@Steve: Agreed. The OP modified the question after my initial post. It turns out that he's actually trying to figure out how to deal with hashed passwords, not en/decrypting anything. –  Paul Sasik Nov 8 '10 at 14:57
Ah, I see. And +1 for your edit:) –  Steve Haigh Nov 8 '10 at 16:47

Something not mentioned in here is you should salt your hashes.. yum yum.

What a salt is/does.

Lets say you get a hold of someone's DB full of hashed passwords. If they hashed with no salt, then "breaking" passwords would be as easy as downloading a large pre-hashed dataset of a crap-ton of strings.

If the hash from one string matches, then you have a good chance of knowing the password. Even if it's not the correct password, you can still log in with it since it gives the same hash.

This is where salting your hashes comes in. If you add a salt (aka pre-determined random string) to a password before it is hashed, then you can't just pre-hash a ton of strings

example. No Salt: Password: ABCD hashes into 1234EFG Large list of pre-hashed strings hash a hash of 1234EFG, may or may not be ABCD, but it will still work.

With Salt: Password: ABCD concat 0315927429 hashes into 43BCF1 Each password has a different salt, so you can't use one pre-computer hash lookup table, you'd have to re-compute the hashes for every password.

Re-computing would incredibly time consuming. Now, the salt doesn't have to be securely stored for it to add lots of this benefit. Even if you store the salt in the same table, it would be incredibly hard for anyone to make a hash lookup to try to reverse any one person's password.

To other responder: "One answer that is missing here is explaining to the OP that hashing is not encryption."

Hashes are sometimes refereed to as "One way encryption". This is a bad description and adds to the confusion you mentioned.

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As others said, in general you can't do it as string to hash isn't a one-to-one function; infinite number of strings but only 2^32 ~ 4 billion hashes. That said, you can do a dictionary attack against an unsalted hash. Get a cluster of computers to calculate hashes for a wide variety of likely strings (e.g., dictionary words) and find a hash that matches.

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You can do a dictionary attack against a salted hash, too. It takes longer, but it is still quite feasable if your dictionary is somewhat small. Now, if you go a step further and add key-strengthening, a dictionary attack will start becoming a bit tougher to perform. –  Brian Nov 8 '10 at 14:54
Good point; a salted password isn't a panacea, but it makes the dictionary attack non-trivial as a black hat has to generate a rainbow table for every salt used. Using high-entropy passwords (generating hash-table for a dictionary attack is difficult) and salted passwords is fairly straightforward to implement, and basically computationally free. If your server potentially has many users logging-in and is CPU limited, key strengthening (e.g., making each password check take 1 CPU-second) could slow down your server considerably if CPUs are churning away calculating hashes. –  dr jimbob Nov 8 '10 at 15:27

The short answer to your question is : No. The hash is just one way.

If you want to secure your password as you said in the update, hash it with a hashing algorithmic (MD5, SHA1, ...) then stored in the database. When you want to verify the password given by the user, just hash it and compared to the hash stored in the database.

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Make sure there is a salt added to the password or you're vulnerable to dictionary attacks (as I mentioned in my answer). E.g., if the password is "password1", calculate the hash of "a45b0password1" (which using SHA1 is 24dfadb599eede1d63c37f956ae1c3328fe821d2) and store the password as something like: sha1$a45b0$24dfadb599eede1d63c37f956ae1c3328fe821d2 Every password should have a random string in front of it. That way dictionary attacks are computationally expensive and have to be done for every salt. (Rather than only having to build one sha1 dictionary up of hashses to passwords). –  dr jimbob Nov 8 '10 at 14:55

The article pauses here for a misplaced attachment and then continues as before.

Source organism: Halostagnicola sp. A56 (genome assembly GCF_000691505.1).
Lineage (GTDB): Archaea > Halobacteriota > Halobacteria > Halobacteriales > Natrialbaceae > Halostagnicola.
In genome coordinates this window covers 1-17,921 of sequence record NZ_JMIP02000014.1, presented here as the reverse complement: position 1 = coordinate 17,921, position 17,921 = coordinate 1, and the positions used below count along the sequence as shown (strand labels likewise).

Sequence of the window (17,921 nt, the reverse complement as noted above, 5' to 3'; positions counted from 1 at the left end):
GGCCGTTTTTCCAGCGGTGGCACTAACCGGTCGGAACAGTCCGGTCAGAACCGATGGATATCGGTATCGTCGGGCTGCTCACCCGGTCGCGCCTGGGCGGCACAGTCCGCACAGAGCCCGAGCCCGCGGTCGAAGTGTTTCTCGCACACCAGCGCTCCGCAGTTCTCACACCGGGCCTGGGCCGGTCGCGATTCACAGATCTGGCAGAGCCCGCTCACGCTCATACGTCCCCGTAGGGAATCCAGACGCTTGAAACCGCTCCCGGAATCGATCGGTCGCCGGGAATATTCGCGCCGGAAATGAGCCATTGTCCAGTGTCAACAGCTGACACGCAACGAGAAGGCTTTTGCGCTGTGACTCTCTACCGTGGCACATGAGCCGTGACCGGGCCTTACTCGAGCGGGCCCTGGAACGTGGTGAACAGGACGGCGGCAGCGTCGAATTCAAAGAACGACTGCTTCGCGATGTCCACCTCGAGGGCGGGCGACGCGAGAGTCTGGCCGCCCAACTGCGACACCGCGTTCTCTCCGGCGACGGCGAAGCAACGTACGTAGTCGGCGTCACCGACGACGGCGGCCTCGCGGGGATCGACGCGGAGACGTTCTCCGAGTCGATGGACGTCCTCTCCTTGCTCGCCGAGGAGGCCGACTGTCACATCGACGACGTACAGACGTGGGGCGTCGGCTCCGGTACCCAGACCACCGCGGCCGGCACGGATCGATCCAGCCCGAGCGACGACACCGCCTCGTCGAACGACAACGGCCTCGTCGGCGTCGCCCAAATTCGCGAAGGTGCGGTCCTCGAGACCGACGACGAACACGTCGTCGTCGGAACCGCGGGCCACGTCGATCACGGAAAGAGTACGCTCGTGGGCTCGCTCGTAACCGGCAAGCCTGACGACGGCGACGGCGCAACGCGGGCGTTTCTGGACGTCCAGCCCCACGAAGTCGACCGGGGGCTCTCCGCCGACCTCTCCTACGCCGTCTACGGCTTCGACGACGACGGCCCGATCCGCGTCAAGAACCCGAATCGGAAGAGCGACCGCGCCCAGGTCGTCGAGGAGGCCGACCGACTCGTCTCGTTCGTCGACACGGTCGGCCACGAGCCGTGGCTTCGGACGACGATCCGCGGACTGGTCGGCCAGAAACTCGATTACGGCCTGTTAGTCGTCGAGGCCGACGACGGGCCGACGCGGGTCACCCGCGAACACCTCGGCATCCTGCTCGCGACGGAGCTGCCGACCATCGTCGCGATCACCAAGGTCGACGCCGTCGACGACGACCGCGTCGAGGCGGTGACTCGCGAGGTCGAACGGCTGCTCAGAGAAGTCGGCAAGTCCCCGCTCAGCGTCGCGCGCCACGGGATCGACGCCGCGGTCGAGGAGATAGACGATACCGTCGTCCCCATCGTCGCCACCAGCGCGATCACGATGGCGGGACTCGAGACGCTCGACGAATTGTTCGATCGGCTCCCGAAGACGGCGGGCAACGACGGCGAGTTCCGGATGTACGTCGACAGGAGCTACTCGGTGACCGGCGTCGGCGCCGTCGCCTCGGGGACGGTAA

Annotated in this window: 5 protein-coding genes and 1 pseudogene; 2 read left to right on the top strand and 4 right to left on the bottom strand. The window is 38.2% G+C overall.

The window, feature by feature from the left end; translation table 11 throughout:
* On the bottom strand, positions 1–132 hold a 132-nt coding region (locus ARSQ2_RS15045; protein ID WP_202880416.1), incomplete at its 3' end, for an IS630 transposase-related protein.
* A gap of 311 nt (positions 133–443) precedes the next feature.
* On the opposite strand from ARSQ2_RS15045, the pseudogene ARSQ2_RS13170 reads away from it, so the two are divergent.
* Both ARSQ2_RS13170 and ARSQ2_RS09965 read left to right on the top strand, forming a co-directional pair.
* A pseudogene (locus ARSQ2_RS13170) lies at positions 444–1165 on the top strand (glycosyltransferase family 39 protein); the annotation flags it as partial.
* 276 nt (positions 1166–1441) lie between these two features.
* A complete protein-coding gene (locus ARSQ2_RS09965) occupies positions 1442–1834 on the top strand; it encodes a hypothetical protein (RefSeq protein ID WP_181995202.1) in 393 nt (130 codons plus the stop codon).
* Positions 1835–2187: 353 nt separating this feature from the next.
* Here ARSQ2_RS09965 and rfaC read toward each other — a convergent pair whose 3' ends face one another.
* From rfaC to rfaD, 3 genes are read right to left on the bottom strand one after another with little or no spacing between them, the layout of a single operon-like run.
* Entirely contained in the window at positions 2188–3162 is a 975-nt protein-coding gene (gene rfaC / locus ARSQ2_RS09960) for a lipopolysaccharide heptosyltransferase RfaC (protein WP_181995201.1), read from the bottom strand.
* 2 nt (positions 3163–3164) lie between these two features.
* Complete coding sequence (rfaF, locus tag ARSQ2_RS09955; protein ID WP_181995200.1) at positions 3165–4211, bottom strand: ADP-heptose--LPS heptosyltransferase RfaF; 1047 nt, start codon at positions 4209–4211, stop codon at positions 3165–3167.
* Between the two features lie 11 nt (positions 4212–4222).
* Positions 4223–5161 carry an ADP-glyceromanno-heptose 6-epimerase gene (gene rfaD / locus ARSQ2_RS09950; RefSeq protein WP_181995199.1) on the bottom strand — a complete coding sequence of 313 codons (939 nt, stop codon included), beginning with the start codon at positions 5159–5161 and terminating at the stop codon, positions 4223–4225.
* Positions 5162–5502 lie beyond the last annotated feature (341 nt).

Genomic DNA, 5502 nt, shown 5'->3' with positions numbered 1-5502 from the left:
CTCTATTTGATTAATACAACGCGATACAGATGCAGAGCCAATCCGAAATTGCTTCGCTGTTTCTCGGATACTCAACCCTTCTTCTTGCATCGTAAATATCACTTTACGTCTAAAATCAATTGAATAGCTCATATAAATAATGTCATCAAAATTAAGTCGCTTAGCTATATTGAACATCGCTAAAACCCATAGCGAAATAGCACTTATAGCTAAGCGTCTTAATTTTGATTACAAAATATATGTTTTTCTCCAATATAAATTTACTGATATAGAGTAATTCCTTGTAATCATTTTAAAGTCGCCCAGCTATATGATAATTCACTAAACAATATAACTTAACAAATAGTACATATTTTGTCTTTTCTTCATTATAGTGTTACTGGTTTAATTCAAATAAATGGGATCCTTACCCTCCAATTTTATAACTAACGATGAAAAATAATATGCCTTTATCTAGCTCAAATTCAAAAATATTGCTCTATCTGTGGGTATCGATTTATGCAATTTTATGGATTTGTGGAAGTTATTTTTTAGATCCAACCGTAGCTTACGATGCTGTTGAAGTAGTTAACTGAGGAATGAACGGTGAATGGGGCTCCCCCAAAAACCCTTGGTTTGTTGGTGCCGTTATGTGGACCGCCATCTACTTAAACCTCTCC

actually i am thinking to save password into my database after hashing to make it secure...

So it means a different password even have same value?

  1. GetHashCode is not a Cryptographic hash function, so it isn't really appropriate for this purpose.

  2. Yes, different passwords will have the same value. Even so, this still makes the user's passwords more secure, though this can safely be done client-side rather than server-side for improved protection. The purpose of hashing passwords before storing them is to make sure your database* cannot be used to determine a user's passwords. A user could still use the hashes stuck in your database to pose as your users, but knowing a user's actually site password is more valuable, since a good chunk of your users will use the same passwords everywhere else.

*There are other similar attacks this protects against like man-in-the-middle attacks, but in general it's all about ensuring you don't store a user's password in your database in plain text.

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Agree that GetHashCode is not what he needs, but secure hashing is the way to go here. –  Steve Haigh Nov 8 '10 at 14:53

You can't get back value from hashed value, but what you can do (and this is what is done in almost every website that saves hashed passwords) is to compare the hash of the just-entered password to the hash you've saved.

And about your second question, it is true that there can be more than one text to match one hash, but it's not like the hash of "hello" is equals to the hash of "goodbye". It's more like the hash of "hello" is equals to the hash of "sdd89sfu7w84haushf9478hfsklehf84hfwuhf...".

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Don't use GetHashCode() to hash a password. It isn't a cryptographic hash and it's resulting hash way too short. GetHashCode is designed for use in HashTables and similar structures. A GetHashCode() which returns a constant value is valid(but slows down hashtables a lot).

For password-hashing there are several pitfalls:

  • Use a salt, so an attacker can't use rainbowtables(or similar pre-calculation attacks)
  • Use many iterations to slow down bruteforce attacks
  • Use a cryptographic hashfunction

You better not implement it yourself, but instead use a standard Key Derivation Function (KDF) such as PBKDF2.

The .net framework contains classes to do this for you:

To check if the entered password is correct, you don't decrypt the saved password(which isn't possible), but you hash the entered password with the same salt as the original password, and then compare the hash.